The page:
The Geography of Roman Gaul

(Presented courtesy of the University of South Carolina)

Geographical Material may be accessed in the following Categories

Full Citations for the abbreviated bibliographical references.
This site is currently under development and focuses primarily on the geography of southwestern Gaul. Please send comments, additions, and corrections to:
Ralph W. Mathisen, Louise Fry Scudder Professor of Humanities, Dept. of History, Univ. of South Carolina, Columbia, SC 29208, USA
Acknowledgements: Research for this project was carried out with the generous assistance of the American Philosophical Society, the Friends of the Princeton University Library, and the Sponsored Programs and Research Division of the University of South Carolina. A project like this also could not be attempted without the assistance of many individuals. I therefore would like to thank the many persons who have provided advice, assistance, information, and support in many ways, not only through correspondence but also during visits to French archaeological sites, museums, centers, and libraries. These include, but are not limited to, Dany Barraud (Bordeaux), Eve Borredon (Brive- la-Gaillard), Beatrice Caseau (Univ. de Paris IV), Michel Cheynet (Paris), Monique Clavel-Leveque (Besancon), Mireille Corbier (L'annee epigraphique), Guy Coulon (Argenton-St-Marcel), Alain Deschamps (Orleans), Wanda Diebolt (Paris), Patrick Galliou (Brest), Pascal Laurent (Escolives-Ste-Camille), Guy Lintz (Limoges), Jean Maurin (Bordeaux), Helene Mongineau (Orleans), Helene Morlier (Gallia), Jacques Naveau (Jublains), Rene Nouillhat (Dijon), Yves Petident (Auxerre), Luce Pietri (Paris), Michel Rouche (Paris), Christian Settipani (Paris), and Michel Vidal (Toulouse).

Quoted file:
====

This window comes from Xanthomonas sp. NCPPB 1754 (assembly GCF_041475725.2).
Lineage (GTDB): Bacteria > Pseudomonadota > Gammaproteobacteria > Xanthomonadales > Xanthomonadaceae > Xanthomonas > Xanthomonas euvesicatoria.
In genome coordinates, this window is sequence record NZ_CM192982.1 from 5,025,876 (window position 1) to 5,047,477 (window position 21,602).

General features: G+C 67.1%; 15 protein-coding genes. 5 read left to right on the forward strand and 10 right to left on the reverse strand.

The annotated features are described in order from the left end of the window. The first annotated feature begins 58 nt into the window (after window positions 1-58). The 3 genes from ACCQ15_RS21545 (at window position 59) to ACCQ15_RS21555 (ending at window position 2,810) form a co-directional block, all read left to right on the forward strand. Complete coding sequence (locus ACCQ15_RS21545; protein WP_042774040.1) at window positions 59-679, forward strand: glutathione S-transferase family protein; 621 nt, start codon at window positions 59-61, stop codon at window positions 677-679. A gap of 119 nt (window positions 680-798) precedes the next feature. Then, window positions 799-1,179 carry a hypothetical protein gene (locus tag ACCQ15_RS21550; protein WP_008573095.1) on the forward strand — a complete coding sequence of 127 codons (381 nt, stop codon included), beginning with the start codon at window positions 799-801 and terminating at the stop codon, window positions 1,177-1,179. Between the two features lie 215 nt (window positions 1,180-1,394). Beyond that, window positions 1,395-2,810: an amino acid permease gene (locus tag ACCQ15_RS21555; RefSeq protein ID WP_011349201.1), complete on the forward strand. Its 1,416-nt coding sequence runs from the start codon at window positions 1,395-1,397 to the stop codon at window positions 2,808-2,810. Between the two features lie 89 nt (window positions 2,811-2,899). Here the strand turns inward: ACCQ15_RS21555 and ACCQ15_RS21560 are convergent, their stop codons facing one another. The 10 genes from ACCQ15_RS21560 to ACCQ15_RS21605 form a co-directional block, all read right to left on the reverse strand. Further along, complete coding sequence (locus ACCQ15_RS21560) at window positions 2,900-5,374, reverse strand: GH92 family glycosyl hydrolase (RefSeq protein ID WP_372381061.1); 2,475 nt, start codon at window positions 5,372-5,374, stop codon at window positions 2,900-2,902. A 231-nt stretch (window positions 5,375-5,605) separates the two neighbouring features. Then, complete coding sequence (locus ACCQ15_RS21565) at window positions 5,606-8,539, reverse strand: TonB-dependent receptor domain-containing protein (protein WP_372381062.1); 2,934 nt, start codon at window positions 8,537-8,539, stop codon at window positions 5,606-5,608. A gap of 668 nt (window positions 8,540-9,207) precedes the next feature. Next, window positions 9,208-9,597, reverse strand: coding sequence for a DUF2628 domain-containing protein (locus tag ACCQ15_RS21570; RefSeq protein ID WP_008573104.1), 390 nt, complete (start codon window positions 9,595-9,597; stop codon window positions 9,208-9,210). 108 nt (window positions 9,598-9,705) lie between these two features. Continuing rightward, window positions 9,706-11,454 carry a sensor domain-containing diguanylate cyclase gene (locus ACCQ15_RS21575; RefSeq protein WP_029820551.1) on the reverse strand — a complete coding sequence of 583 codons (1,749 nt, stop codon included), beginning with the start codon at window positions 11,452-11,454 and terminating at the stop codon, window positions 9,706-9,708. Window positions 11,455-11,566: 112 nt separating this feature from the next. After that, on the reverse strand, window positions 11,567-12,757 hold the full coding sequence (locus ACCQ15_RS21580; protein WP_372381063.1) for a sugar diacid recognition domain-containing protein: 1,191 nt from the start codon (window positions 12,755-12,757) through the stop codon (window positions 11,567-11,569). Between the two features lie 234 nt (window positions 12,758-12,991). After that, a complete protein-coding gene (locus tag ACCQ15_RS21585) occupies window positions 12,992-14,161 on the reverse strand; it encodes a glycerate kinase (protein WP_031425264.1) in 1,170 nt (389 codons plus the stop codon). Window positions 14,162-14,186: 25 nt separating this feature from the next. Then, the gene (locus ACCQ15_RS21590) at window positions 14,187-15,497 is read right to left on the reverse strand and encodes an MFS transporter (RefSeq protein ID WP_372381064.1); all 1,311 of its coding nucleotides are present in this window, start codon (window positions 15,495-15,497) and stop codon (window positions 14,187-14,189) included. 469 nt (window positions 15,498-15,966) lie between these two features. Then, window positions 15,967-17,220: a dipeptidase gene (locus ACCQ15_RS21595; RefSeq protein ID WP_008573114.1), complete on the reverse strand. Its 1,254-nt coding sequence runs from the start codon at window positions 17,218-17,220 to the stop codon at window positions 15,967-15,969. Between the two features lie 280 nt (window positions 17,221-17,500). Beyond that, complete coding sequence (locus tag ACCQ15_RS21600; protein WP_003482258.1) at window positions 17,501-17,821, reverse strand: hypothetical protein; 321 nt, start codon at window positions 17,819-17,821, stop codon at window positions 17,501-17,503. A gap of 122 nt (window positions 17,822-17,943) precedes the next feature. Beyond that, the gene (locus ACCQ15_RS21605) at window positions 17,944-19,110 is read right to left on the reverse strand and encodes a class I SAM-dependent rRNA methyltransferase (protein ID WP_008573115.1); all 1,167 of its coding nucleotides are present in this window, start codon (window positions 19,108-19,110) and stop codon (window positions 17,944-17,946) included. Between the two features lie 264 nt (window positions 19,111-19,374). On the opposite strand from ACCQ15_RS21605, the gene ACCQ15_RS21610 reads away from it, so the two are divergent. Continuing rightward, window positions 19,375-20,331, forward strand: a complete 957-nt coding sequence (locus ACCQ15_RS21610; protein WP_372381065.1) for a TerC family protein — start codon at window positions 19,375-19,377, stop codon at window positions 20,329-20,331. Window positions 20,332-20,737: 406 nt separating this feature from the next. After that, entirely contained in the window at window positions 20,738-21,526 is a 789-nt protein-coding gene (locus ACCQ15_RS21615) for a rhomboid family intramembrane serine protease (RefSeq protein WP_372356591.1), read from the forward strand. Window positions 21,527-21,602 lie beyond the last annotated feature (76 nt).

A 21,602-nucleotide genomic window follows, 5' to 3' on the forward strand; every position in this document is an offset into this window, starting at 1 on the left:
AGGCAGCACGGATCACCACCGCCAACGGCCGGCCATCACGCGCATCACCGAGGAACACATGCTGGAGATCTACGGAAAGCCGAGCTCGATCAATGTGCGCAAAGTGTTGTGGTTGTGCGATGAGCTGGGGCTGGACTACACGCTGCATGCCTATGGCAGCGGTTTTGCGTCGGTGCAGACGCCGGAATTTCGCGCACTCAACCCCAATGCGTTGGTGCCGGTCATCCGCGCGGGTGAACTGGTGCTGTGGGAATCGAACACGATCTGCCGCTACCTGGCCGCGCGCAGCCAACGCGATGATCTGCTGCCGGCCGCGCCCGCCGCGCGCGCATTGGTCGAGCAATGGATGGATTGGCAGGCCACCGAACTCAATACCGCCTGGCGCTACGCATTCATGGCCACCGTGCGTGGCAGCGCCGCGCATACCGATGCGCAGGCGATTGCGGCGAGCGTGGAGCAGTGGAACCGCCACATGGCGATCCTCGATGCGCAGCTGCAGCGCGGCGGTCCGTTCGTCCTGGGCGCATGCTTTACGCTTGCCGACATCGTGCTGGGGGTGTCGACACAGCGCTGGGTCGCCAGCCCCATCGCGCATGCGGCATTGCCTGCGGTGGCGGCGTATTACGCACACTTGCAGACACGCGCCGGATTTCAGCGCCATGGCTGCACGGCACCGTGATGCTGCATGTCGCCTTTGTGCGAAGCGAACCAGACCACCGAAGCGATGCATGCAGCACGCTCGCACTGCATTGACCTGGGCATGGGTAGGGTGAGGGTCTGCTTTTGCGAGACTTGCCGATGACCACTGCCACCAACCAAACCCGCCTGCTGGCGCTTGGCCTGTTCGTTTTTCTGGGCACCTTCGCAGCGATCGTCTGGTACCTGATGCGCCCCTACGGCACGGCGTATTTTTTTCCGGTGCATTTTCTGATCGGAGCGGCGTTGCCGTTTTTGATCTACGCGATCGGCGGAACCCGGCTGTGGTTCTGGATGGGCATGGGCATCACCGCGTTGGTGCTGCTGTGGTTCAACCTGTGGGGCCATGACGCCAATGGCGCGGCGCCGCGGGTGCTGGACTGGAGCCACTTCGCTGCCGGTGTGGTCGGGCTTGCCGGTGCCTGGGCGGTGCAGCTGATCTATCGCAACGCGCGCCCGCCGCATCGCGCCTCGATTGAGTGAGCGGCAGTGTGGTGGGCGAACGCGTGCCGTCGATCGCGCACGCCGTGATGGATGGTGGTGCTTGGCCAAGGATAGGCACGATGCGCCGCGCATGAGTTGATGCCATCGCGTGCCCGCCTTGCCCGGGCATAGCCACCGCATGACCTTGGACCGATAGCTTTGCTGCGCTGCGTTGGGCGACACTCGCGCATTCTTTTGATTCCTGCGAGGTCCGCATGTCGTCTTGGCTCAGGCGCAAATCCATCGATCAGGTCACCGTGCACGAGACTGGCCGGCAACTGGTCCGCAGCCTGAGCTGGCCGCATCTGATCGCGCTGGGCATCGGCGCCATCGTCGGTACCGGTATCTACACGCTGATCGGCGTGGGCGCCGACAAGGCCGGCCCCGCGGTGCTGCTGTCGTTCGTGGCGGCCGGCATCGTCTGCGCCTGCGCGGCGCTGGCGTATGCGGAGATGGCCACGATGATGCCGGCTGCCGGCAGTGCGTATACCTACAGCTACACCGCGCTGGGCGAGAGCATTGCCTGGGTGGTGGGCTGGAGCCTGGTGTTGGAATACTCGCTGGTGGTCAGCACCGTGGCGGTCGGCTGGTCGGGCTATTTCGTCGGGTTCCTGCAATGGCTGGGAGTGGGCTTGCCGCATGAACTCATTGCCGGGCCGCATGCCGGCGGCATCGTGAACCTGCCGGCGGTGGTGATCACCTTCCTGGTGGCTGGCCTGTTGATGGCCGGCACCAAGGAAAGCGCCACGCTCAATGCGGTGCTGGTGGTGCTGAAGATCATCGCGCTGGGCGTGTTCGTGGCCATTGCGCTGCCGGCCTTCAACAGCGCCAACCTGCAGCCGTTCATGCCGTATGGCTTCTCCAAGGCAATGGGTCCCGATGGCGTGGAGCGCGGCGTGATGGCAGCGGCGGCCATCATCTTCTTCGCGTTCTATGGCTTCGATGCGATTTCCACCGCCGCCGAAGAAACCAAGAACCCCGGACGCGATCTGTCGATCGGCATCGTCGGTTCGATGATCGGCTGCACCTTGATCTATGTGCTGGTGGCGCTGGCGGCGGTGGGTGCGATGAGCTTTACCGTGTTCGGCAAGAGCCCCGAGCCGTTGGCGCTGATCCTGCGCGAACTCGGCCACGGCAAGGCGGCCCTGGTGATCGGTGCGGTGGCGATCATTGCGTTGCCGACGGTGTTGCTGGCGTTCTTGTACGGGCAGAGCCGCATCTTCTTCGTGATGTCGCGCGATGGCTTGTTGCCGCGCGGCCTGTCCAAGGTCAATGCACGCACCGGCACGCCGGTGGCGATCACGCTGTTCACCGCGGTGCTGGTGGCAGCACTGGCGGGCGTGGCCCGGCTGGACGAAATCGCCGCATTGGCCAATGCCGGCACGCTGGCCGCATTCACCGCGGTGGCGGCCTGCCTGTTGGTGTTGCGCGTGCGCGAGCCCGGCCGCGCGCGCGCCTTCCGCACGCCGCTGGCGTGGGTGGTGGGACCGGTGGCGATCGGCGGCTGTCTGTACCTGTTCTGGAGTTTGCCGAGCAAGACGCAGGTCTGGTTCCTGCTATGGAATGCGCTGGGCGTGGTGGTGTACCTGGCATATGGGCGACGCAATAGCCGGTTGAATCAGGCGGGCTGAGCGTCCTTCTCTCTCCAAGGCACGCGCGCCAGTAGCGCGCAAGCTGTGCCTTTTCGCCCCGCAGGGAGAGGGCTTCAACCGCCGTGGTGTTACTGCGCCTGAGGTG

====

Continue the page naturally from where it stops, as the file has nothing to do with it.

[USC Home Page] This page updated 22 July 2002 by Ralph W. Mathisen,


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